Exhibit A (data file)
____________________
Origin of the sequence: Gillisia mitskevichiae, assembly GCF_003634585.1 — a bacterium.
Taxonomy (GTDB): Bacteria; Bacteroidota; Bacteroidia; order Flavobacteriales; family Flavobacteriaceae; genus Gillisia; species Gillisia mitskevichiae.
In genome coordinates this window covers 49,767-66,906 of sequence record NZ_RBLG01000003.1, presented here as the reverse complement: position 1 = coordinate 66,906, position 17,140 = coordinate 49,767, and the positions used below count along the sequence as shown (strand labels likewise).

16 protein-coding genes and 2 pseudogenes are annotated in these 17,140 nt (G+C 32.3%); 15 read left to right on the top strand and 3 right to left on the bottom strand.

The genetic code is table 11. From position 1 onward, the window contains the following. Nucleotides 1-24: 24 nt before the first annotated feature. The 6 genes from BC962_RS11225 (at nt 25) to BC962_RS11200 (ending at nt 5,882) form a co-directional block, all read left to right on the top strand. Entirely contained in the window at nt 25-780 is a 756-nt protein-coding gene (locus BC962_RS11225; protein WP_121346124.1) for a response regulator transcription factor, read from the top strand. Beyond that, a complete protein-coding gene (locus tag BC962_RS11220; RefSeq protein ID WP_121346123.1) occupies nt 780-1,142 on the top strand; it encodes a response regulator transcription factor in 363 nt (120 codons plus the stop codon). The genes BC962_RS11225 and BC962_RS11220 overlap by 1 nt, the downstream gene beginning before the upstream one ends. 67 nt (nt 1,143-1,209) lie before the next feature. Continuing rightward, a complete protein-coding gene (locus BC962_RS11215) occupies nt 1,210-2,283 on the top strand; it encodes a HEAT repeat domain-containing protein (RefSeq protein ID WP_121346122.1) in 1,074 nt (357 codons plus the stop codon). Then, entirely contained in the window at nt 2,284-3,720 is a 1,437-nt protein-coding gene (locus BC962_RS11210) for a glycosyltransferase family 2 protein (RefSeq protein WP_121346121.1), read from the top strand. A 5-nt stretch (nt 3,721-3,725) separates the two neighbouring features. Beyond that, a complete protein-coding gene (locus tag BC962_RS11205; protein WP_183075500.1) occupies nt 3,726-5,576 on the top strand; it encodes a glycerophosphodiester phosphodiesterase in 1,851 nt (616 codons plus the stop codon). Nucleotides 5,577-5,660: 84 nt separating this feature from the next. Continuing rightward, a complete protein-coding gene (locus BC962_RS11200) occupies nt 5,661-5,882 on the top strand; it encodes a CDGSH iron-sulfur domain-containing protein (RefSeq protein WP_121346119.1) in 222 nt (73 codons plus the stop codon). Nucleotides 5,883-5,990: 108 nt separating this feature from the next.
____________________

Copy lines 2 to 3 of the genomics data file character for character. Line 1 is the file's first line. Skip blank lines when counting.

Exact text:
Taxonomy (GTDB): Bacteria; Bacteroidota; Bacteroidia; order Flavobacteriales; family Flavobacteriaceae; genus Gillisia; species Gillisia mitskevichiae.
In genome coordinates this window covers 49,767-66,906 of sequence record NZ_RBLG01000003.1, presented here as the reverse complement: position 1 = coordinate 66,906, position 17,140 = coordinate 49,767, and the positions used below count along the sequence as shown (strand labels likewise).